printed on tmnd paper. A key is ap
pended to the diagram, containing full
explanations, bints, and directions for
combining deliberative proceedlnra,
printed on floe calendered paper, with
ornamental colored border. The whole
fut up In neat muslin cover, emboinaed
n Ji t and gold, convenient and dnrabla
for pocket use,
1'iioe, by mail, post-paid, 60.
The above book and r aiiiiks'
Alluncb one year, ... 60.
Aildress, Aluamci Pta. Co.,
MM Lincoln, Neks
wi
rnh
(
lijlslitlei lipitiit
PolitlcilCtrnptloiEipiii.t
Rillrul KeBlr Eijimi!
Tiiitliiii. Tariff Ejpusil
CtelCiiltil EiPl.i.1
THi TrtlUrieS nut EimiH
Buttfti OtflttpslilcEXfOSEpi
MTEVIRYBODY HEAD, READ, READ
001 HEFUBLICAJ OIUCIT,
By VKNIER VOLIX),
AMD HI lrflHMKO At T Tflff
KOISTROUS K0B8EIT CF THE PEOPli
l'.M)Cat)V:K Of uw,
aaTnieh) tk Berartlia a,mkeal aav
t. alike , it xt e mum4 bi4
read kMS.a , tuia
fr-Wa wt .l mm bav,tbee w r4
Seivk,l. MM'tXchl.4 to Wl V
atb,i. aiaia ml lb avtinr , .
! WMutt evftdUlvus tlll ia
te I tiled Ha-.e vau j aa tk ei
' , tk veare mt ate.
SMllt iii, S Cr Hiaat
A.i.aa faasae iuuaav ef
t iS a,
rmrsT aTt-SNii.
Oe ea ta aVAAAAlVd M a 4
is be t i,a 'am
1(?HURCH fiOWE & ON
WALNUT GROVE STOCK FARM
HOWE, NEBRASKA.
-$iatancjfcj flred Trotting; Stock.
Jiome of the Stallions, 1
CTIITTHOTtN,
BARTON C.
THORN PRINCE,
44jm
STANDARD BHD MAM AND STALUONS fOR 8Al.
BEConiH
end
rwaHsaf
Im bat ta wetabi. aoeta fov
CTJjin ?5Elf
4wO JeAaaXaa aw0 O1A0 0SaVwef
fuV, i
Mra-iiv.ti"
AIL.
am a
x:::ix3cirz3J.ci,caJ242iitriac,2,
POIIERENE' -
..t'ltf
Iff tee,
I l ' 'a
CAPITAL NATIONAL BANK.
LINCOLN, -
CAPITAL, : : :
C, W. MOSHER, President.
11. J. WALSH, Vice-President.
K. C. OUTCALT. Cashier.
J. W. MAXWELL, Assistant Cashier.
PIBECTORfl.
W. W. HOLMES.
K. C. PHILLIPS.
D. E. THOMSION.
E. P. HAMEK.
A. P. 8. STUART.
ACCOLHTS SOLICITKB.
iTI7T?l)C1
IJNDELL
i-1 . ...
I iUi
VAV
It
ft
ALLIANCE HEADQUARTERS.
CORNER 13TH AND II BTS., LINCOLN, NEB,
Three MixV frtnn lapitet bul'.dlrf. Lincoln newest, ncateit and best up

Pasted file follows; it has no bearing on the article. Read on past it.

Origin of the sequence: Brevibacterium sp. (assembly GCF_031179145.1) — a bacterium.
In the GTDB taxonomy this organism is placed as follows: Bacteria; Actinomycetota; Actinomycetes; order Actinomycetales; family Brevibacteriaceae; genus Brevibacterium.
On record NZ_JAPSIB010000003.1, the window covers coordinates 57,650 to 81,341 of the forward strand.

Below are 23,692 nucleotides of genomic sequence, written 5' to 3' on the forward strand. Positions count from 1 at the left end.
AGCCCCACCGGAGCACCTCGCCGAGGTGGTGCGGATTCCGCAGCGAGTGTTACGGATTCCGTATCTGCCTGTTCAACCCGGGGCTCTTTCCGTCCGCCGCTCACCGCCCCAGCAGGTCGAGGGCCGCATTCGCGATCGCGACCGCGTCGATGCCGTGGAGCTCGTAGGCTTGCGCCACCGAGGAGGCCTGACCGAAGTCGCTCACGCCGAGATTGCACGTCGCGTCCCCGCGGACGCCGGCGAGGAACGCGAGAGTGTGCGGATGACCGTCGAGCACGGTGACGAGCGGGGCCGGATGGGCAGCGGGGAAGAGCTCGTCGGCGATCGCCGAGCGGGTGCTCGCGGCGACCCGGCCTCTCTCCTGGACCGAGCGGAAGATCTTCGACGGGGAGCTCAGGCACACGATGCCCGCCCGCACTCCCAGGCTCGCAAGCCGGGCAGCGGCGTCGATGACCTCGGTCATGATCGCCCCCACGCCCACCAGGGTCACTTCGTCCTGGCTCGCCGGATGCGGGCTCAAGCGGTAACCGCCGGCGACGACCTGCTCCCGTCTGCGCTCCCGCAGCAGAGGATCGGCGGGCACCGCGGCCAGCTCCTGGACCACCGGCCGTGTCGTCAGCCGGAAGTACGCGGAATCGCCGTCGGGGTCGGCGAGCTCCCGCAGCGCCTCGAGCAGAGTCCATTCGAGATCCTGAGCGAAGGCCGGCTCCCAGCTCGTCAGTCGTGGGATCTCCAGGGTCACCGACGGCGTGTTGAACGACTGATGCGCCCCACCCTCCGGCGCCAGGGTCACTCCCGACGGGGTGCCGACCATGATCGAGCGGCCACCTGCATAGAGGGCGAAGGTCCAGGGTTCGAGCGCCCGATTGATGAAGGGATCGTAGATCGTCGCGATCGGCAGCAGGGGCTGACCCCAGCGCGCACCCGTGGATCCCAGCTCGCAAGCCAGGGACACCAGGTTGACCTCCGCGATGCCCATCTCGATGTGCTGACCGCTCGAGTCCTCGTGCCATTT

town htttl Ktghty in-w 1 w ill just ruuipluted, ladiutinf larre tMtiitiiitte roouis,
Niaklnr HI rms Is all tf A. L. 1Uh) Lit 4 ON. PropT
ELITE STUDIO.
Tn finest frouttd floor PhctograpH CilUif in th State. AU Wavs, Kt
finrl flnUh. IktufACtioa Uiuuaoteed. i6t nth itrect.
totf. T. W. TOWNSEND, fropticoe.
ECLIPSE STODffi.
W Uitur tr ! m O IHtrt. Halt i p ed W I s
Vilxtte rf lk.a ea 1 d ea.l r r A Si Mil T fa
tat 4 )rak.iat . a pia. ui Iw Se ni eeet
ititf ikiii .- itti tt . a .! vm ttbai .lis re.. I
7k, l It. b v-) fcn V Mt
McCLURB.
Wun rot CnuMix.
OTEEL ""IVipodill
OTCZL TO wZ.
Tt C-l V-J-n bae ta
a. .ed el 9w. ,A tumal a'
wui)l lifu u li rd w i I ,
ViwMtlhiaraf U , ('
picwatfef tbeliftlMtnafti laaau -taoet
brertrr wndSmMtrmv '-mil
isBs-'fNl 10
Ifei 1 Mitt 4PI
i he) iitw & t Armt Ik. t I nvmr
'AaaTAjIS iadl L a iLL t . m
ball tha frtfhu aMl a mure Urn enweaetra tower to
I'"' vk( Uxurlavbrdae W art aamM tbe eaest,
Km t tmt h Urttac KW Tim tl CMr W CJt U OA
. G'-.OOOPBR,
Afenta forth
CELEIMTEI
UCT CO
XIIX8.
Pump of every deaorlp
tlou front tha old atra
plueiNT. wood aud chain
pump te the latest sin
git and doubl actina1
j jorce pumps.
1 psaLiaj ia
Tanks.
Rubber Hom
V Asotaa -
Uc DOHALD
Braas,
Brass Lined and
Iron Clllndert,
At pric to tuft ta pur
" e , lwe
- NEBRASKA
: : : : $300,000.
Vlt
C. W. MOSHER.
C. E. YATES.
ill!
HOTEL.
H S I IIIS Ji 11 iin
-."Hj Hi f wi e ai i'e"w
i tkvr.i.
eM i, wrii ii i w, w a nwm,